N.K. Jemisin has had a "busy year," she tells me. The back-to-back-to-back Hugo Award-winning author of the Broken Earth Trilogy published her most recent short story collection, How Long 'til Black Future Month?, in November 2018, and has a new series coming next year, beginning with The City We Became in March 2020. In between those two books, Jemisin has been working on another venture: creating a new Green Lantern for Far Sector, a new series she's writing for Gerard Way's Young Animal imprint at DC Comics. So when the author of the Inheritance Trilogy tells me she's planning to use the next few months to rest up, I believe her.
"Well, we’ve got 12 issues [of Far Sector] altogether," Jemisin tells Bustle, "or at least I’ve written 12 issues. Jamal [Campbell] is working on the art for, I think, issue three, right now, so we’re going to continue putting that out there and see how people like [it]."
The Far Sector story centers on Jo Mullein, a New Yorker from contemporary America who becomes a Green Lantern — one of a class of superheroes whose willpower fuels the abilities they channel through their Power Rings.
Lantern Mullein is unaffiliated with the Green Lantern Corps — a coalition of heroes who protect the 3,600 sectors of the universe — and she's been assigned to help the City Enduring, a world populated by a Trilogy of emotionless races. They've requested a Lantern, and a human one, at that, to help them solve a series of murders that simply shouldn't happen on a planet like theirs. Far Sector follows this newly empowered Green Lantern into the field, where she confronts an enemy that only she may be able to understand.
Here's what N.K. Jemisin had to say about writing a new Green Lantern for Far Sector:
How does Far Sector differ from other takes on Green Lantern?
N.K. Jemisin: Well, I can’t say because I haven’t read every take on Green Lantern. It’s in a separate part of the universe. That much of it, I don’t have to actually read a bunch of other Green Lantern comics to know, although I have read a lot of them at this point. Basically, the rest of the Lantern stories take place within the 3,600 sectors that are overseen by the Guardians, what they call Guardian Space.
This particular one takes place outside of Guardian Space, in a culture that is of almost-comparable level technology with the Guardians, and so the Guardians have not done much more than have very basic diplomatic contact with them. And they’ve requested someone! They’re aware of the Green Lanterns. They know of the very many Earth-based Green Lanterns, and they’ve specifically requested a Lantern for help with this, because they think that they’ve got a problem that an outsider would be especially useful for.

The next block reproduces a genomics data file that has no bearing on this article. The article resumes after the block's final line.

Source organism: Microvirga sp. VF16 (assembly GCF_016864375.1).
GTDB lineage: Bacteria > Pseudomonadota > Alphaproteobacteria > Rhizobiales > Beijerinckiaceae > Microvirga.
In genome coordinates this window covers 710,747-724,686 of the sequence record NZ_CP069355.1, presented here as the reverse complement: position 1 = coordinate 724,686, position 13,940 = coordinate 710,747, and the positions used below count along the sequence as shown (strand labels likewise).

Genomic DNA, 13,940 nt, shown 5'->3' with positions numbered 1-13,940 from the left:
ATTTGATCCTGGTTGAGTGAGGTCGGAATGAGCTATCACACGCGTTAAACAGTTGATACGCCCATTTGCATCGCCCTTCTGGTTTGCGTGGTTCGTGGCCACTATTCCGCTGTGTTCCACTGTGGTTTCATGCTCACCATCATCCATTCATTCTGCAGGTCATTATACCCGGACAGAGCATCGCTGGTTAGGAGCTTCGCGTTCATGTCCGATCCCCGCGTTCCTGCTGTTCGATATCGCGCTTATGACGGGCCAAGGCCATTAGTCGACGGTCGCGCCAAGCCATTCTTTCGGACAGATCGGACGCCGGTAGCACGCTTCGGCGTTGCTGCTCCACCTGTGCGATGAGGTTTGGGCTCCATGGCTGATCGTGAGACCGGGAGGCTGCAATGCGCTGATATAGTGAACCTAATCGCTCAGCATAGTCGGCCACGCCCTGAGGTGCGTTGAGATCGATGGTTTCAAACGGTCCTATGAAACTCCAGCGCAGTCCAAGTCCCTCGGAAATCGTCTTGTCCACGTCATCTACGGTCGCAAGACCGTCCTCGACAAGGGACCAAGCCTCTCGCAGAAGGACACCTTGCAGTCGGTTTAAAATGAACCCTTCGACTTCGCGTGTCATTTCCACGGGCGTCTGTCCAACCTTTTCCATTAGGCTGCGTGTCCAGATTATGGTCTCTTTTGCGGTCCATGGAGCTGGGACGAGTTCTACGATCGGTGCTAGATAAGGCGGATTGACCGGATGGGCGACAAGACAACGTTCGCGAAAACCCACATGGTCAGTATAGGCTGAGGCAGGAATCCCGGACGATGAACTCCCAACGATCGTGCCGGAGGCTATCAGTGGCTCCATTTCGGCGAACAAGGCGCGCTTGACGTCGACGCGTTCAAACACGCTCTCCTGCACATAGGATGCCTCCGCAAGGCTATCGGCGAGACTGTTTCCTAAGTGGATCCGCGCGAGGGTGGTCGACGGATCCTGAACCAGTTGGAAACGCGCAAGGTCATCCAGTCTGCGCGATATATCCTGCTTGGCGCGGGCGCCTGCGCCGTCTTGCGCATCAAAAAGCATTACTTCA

So that’s kind of the core difference, is that she’s there as a lone Lantern representative, except that she’s not really part of the Lantern Corps. She has not interacted with the other Lanterns thus far. She knows that they exist. I don’t know if they know that she exists. The Guardians do, though. Some of this will become clearer over the course of the story. The Guardians know that she exists, [but] she has not been part of the Corps.
Where and when along our timeline does Jo come from?
N.K.J: Right now. She’s a New Yorker. I’m trying not to spoil the entire backstory, but she was NYPD for a while, she was U.S. Army for a while, and then she got recruited into the Lanterns. And that happened about six months before the start of Far Sector.
So there’s a war between the Trilogy races that’s briefly shown during flashbacks, and the way it’s set up is reminiscent of things that are going on today in the real world. Could talk a little bit about the timeliness of Far Sector?
N.K.J: At the end of the day, I’m just telling a story about another culture, but obviously, my understanding of how cultures work is informed by how our own world works. And in that passage where Jo is giving the backstory of the Trilogy races, she points out that “divide and conquer” is a stock technique that we’ve seen used on our own world. It’s one of the things behind the genocide in Rwanda, [and] we’ve seen it happen in the U.S. recently, during the 2016 presidential election. You convince people that their interests no longer align with those of the people that were once their neighbors, and people will turn on each other.